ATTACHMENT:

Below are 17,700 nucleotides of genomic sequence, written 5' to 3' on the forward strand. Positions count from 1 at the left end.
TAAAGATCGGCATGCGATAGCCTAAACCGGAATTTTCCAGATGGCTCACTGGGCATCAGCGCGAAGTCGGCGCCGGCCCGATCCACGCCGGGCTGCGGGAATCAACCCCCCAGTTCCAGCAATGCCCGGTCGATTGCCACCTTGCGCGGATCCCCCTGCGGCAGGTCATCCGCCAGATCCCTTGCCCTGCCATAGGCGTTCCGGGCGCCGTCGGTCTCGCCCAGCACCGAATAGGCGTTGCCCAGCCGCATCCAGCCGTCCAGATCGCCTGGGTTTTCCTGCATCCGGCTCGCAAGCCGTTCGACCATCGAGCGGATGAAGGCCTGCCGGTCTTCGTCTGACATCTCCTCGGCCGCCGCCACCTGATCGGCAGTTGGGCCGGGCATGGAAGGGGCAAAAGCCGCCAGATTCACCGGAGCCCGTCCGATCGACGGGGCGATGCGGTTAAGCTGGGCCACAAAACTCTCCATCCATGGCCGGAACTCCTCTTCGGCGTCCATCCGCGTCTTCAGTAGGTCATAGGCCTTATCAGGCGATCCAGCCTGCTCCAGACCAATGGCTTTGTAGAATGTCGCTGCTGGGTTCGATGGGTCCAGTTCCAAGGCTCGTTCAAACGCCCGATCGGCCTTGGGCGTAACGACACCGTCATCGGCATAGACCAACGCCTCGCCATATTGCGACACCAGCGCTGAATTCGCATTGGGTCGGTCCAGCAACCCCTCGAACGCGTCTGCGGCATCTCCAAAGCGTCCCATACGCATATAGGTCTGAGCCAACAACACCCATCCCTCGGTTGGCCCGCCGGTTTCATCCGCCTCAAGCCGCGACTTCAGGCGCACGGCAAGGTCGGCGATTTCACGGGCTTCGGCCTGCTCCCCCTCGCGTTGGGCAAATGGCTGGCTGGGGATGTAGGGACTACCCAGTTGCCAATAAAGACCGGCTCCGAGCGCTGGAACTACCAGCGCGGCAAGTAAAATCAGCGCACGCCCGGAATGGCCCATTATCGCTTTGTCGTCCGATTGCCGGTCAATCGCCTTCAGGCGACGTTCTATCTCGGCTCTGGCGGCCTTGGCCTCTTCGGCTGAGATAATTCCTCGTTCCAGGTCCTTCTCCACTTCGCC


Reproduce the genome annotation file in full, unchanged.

Below are 17,700 nucleotides of genomic sequence, written 5' to 3' on the forward strand. Positions count from 1 at the left end.
TAAAGATCGGCATGCGATAGCCTAAACCGGAATTTTCCAGATGGCTCACTGGGCATCAGCGCGAAGTCGGCGCCGGCCCGATCCACGCCGGGCTGCGGGAATCAACCCCCCAGTTCCAGCAATGCCCGGTCGATTGCCACCTTGCGCGGATCCCCCTGCGGCAGGTCATCCGCCAGATCCCTTGCCCTGCCATAGGCGTTCCGGGCGCCGTCGGTCTCGCCCAGCACCGAATAGGCGTTGCCCAGCCGCATCCAGCCGTCCAGATCGCCTGGGTTTTCCTGCATCCGGCTCGCAAGCCGTTCGACCATCGAGCGGATGAAGGCCTGCCGGTCTTCGTCTGACATCTCCTCGGCCGCCGCCACCTGATCGGCAGTTGGGCCGGGCATGGAAGGGGCAAAAGCCGCCAGATTCACCGGAGCCCGTCCGATCGACGGGGCGATGCGGTTAAGCTGGGCCACAAAACTCTCCATCCATGGCCGGAACTCCTCTTCGGCGTCCATCCGCGTCTTCAGTAGGTCATAGGCCTTATCAGGCGATCCAGCCTGCTCCAGACCAATGGCTTTGTAGAATGTCGCTGCTGGGTTCGATGGGTCCAGTTCCAAGGCTCGTTCAAACGCCCGATCGGCCTTGGGCGTAACGACACCGTCATCGGCATAGACCAACGCCTCGCCATATTGCGACACCAGCGCTGAATTCGCATTGGGTCGGTCCAGCAACCCCTCGAACGCGTCTGCGGCATCTCCAAAGCGTCCCATACGCATATAGGTCTGAGCCAACAACACCCATCCCTCGGTTGGCCCGCCGGTTTCATCCGCCTCAAGCCGCGACTTCAGGCGCACGGCAAGGTCGGCGATTTCACGGGCTTCGGCCTGCTCCCCCTCGCGTTGGGCAAATGGCTGGCTGGGGATGTAGGGACTACCCAGTTGCCAATAAAGACCGGCTCCGAGCGCTGGAACTACCAGCGCGGCAAGTAAAATCAGCGCACGCCCGGAATGGCCCATTATCGCTTTGTCGTCCGATTGCCGGTCAATCGCCTTCAGGCGACGTTCTATCTCGGCTCTGGCGGCCTTGGCCTCTTCGGCTGAGATAATTCCTCGTTCCAGGTCCTTCTCCACTTCGCC